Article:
Passwords–Part 2

I recently wrote about ways to manage passwords and I wanted to expand on that by sharing some basics of how passwords are stored and used by computers.


Passwords are generally stored in lists or tables in a computer file. To authenticate a user, the entered password is compared against the stored password for that user. Let’s say I have a username of jeremy-56 and password of unbreakable. When I enter my username, jeremy-56 and password, unbreakable into a web site, the server will lookup the username and password entered and compare it to the stored password for jeremy-56. If it matches, I will be granted permission to access the content, otherwise I will be denied access.

In a perfect world, passwords are not stored in plain text. Hackers can and do often obtain these password files so obviously we want something that others won’t be able to read or use. This is accomplished by encrypting or hashing passwords before storing. Common hashing algorithms are SHA-1 and MD5, also known as one-way encryption. To check a hashed password, the web server hashes the entered password using its preferred algorithm and compares it to the hash string (number)stored which was also hashed in the same manner. If the strings match, access is granted. In the perfect world, a website or administrator never has the ability to “see” a password as they are transported and stored only in hash form. I’ll go over one popular hash, the MD5, next.

MD5 Hash

MD5 stands for Message Digest Algorithm Series 5. This is a fifth generation algorithm developed in 1991 for data integrity (note: NOT specifically developed for passwords, which happens to be an inherent weakness of MD5). The MD5 algorithm generates a fixed-length 128 bit value for a variable length message. It is a checksum for messages of all lengths. The value A will generate a hash *a5c8ce6978e46813e453d0277e47ea53 *whereas the value *a *will generate *0cc175b9c0f1b6a831c399e269772661. *The contents of Wikipedia might generate a hash similar to *11b921ef080f7736089c757404650e40. *The hash is always 128 bits long no matter the length of the input value.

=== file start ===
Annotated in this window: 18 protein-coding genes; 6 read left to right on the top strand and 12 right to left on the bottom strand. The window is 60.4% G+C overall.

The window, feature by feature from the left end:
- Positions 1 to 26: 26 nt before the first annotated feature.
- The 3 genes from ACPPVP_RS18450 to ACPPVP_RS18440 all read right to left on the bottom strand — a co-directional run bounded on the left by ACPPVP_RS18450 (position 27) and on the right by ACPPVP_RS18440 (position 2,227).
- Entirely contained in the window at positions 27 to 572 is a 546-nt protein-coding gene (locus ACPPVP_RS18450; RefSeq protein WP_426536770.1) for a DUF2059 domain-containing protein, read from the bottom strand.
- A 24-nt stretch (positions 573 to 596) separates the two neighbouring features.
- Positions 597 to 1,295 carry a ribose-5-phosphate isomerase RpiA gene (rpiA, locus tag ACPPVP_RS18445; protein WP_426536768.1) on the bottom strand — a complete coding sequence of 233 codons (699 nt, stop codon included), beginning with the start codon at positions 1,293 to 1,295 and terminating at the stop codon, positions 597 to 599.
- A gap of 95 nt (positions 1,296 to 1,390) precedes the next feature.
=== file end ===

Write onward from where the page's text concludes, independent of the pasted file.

I should note that perfect security is only achieved with a key length equal or greater to the message length so we are stuck with imperfect but more practical security measures. A crypto visionary in the 1940s, Claude Shannon published mathematical proofs related to perfect security. The theory of perfect security forms a basis for the science of crypto in spite of its impracticality in encrypting data due to the key length requirements. (Despite its name, perfect security has many vulnerabilities. This post is not the place to write about them.)